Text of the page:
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Krijn Paaijmans

Life Sciences E (LSE)
Rm. 409. MC: 1701
Asst Professor
TEMPE Campus
Assistant Professor
TEMPE Campus
Associate Faculty
TEMPE Campus


Krijn Paaijmans is a disease ecologist with a strong interest in how the biology and ecology of parasites, viruses and insect vectors shape the distribution and intensity of infectious diseases (such as malaria and Zika). His translational research aims to better inform disease control and prevention programs with the ultimate aim to reduce disease morbidity and mortality.

Professor Paaijmans and his team study the biology and behavior of disease vectors (e.g. mosquito development, blood-feeding behavior and vector competence) to design new tools and/or strategies for mosquito surveillance and control. To illustrate, his team - together with various partners around the world - is currently developing and piloting a novel vector control approach that uses high power pulsed electric fields to prevent mosquitoes from biting their human host.

He is also the head of the Entomology Platform at the Manhiça Health Research Centre in southern Mozambique. As a member of the Mozambican Alliance Towards the Elimination of Malaria (MALTEM), he coordinates the malaria elimination entomological monitoring and participates in evaluating tools and strategies to interrupt transmission of P. falciparum and eliminate its reservoir. He works closely with the Mozambican Ministry of Health and its partners, and is actively involved in strengthening the capacity in medical entomology in the country.

Professor Paaijmans is interested in mentoring students and scientists in the following areas of translational research: (i) new tools or strategies for vector monitoring and control, (ii) insecticide resistance in mosquito vectors and (iii) climate (change) and vector-borne diseases.


2003-2007 PhD in Medical Entomology
Wageningen University, The Netherlands
Meteorology and Air Quality | Laboratory of Entomology

1997-2002 BSc and MSc in Biology
Wageningen University, The Netherlands

Google Scholar

Research Interests

The research of the Paaijmans lab focusses on anopheline mosquitoes and the malaria parasites they transmit, and is organised around the following themes:

1. Malaria elimination entomological monitoring
2. Insecticide resistance in mosquito vectors
3. New tools for vector monitoring and control
4. Climate (change) and vector-borne diseases

Research Group

The Paaijmans lab conducts academic translational research on the surveillance and control of mosquito vectors of infectious diseases (e.g. malaria, Zika) with the aim to reduce disease morbidity and mortality. More specifically, Professor Paaijmans works on: (1) Designing and testing novel tools for mosquito surveillance and control through an improved understanding of vector biology and behavior, and (2) Designing and piloting improved mosquito surveillance strategies that provide more timely, accurate and actionable information with the aim to improve vector control strategies.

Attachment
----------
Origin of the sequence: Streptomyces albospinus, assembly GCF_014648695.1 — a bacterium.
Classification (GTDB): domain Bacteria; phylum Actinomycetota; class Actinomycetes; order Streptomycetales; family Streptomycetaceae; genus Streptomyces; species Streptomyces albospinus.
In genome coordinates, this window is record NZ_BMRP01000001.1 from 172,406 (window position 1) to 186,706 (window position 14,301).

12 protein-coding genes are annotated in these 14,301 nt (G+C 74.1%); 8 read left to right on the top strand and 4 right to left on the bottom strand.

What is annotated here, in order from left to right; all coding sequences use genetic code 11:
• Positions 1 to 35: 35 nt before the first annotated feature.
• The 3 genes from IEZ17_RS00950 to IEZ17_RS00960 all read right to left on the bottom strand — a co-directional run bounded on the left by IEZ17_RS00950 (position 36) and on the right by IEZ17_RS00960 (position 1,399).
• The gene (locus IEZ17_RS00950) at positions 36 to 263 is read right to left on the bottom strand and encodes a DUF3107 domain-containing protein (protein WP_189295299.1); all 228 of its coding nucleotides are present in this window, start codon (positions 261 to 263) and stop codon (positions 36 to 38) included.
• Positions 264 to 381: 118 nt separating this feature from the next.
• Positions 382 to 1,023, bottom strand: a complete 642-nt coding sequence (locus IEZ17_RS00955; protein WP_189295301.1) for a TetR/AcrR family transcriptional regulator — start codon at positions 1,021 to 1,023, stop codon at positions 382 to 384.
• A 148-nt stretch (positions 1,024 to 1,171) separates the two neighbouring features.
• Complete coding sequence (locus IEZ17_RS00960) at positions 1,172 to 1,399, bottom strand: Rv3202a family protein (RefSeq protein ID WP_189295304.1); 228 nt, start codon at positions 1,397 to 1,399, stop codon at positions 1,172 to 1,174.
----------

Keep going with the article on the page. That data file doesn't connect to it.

For the last three years, Professor Paaijmans has been involved in the design, implementation and evaluation of different entomological studies as part of the Mozambican Alliance towards the Elimination of Malaria (MALTEM), currently ongoing in Southern Mozambique. He works closely with the entomologists of the National Malaria Control Program and its partners in Mozambique.


Malaria elimination entomological monitoring

  • KD Glunt, JI Blanford & KP Paaijmans. Chemicals, climate and control: Increasing the effectiveness of malaria vector control tools by considering relevant temperatures. PLoS Pathogens, 2013, 9(10):e1003602
  • KD Glunt, AP Abílio, Q Bassat, H Bulo, AE Gilbert, S Huijben, MN Manaca, E Macete, P Alonso & KP Paaijmans. Long-lasting insecticidal nets no longer effectively kill the highly resistant Anopheles funestus of southern Mozambique. Malaria Journal, 2015, 14:298

Insecticide resistance in mosquito vectors

  • S Huijben & KP Paaijmans. Putting evolution in elimination: winning our ongoing battle with evolving malaria mosquitoes and parasites. Evolutionary Applications, 2018, 11: 415-430
  • The malERA consultative group on resistance. Insecticide and drug resistance: The malERA Refresh research agenda for malaria elimination and eradication. PLoS Medicine, 2017, 14:e1002450

Climate (change) and vector-borne diseases

  • KP Paaijmans, JI Blanford, RG Crane, ME Mann, L Ning, KV Schreiber & MB Thomas. Downscaling reveals diverse effects of anthropogenic climate warming on the potential for local environments to support malaria transmission. Climatic Change, 2014, 125:479-488
  • KP Paaijmans, RL Heinig, RA Seliga, JI Blanford, S Blanford, CC Murdock & MB Thomas. Temperature variation makes ectotherms more sensitive to climate change. Global Change Biology, 2013, 19:2373–2380


Spring 2020
Course Number Course Title
BIO 320 Fundamentals of Ecology
BIO 493 Honors Thesis
BIO 495 Undergraduate Research
Fall 2019
Course Number Course Title
ASM 394 Special Topics
BIO 394 Special Topics
BIO 492 Honors Directed Study
Spring 2019
Course Number Course Title
BIO 320 Fundamentals of Ecology